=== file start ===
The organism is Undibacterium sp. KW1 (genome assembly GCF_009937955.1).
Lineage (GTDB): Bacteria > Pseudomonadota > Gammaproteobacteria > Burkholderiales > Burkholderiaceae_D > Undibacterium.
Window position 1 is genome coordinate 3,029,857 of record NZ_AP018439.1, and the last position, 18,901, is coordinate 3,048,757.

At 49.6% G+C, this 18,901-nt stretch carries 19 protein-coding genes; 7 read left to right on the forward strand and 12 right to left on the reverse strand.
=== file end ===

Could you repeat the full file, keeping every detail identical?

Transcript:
The organism is Undibacterium sp. KW1 (genome assembly GCF_009937955.1).
Lineage (GTDB): Bacteria > Pseudomonadota > Gammaproteobacteria > Burkholderiales > Burkholderiaceae_D > Undibacterium.
Window position 1 is genome coordinate 3,029,857 of record NZ_AP018439.1, and the last position, 18,901, is coordinate 3,048,757.

At 49.6% G+C, this 18,901-nt stretch carries 19 protein-coding genes; 7 read left to right on the forward strand and 12 right to left on the reverse strand.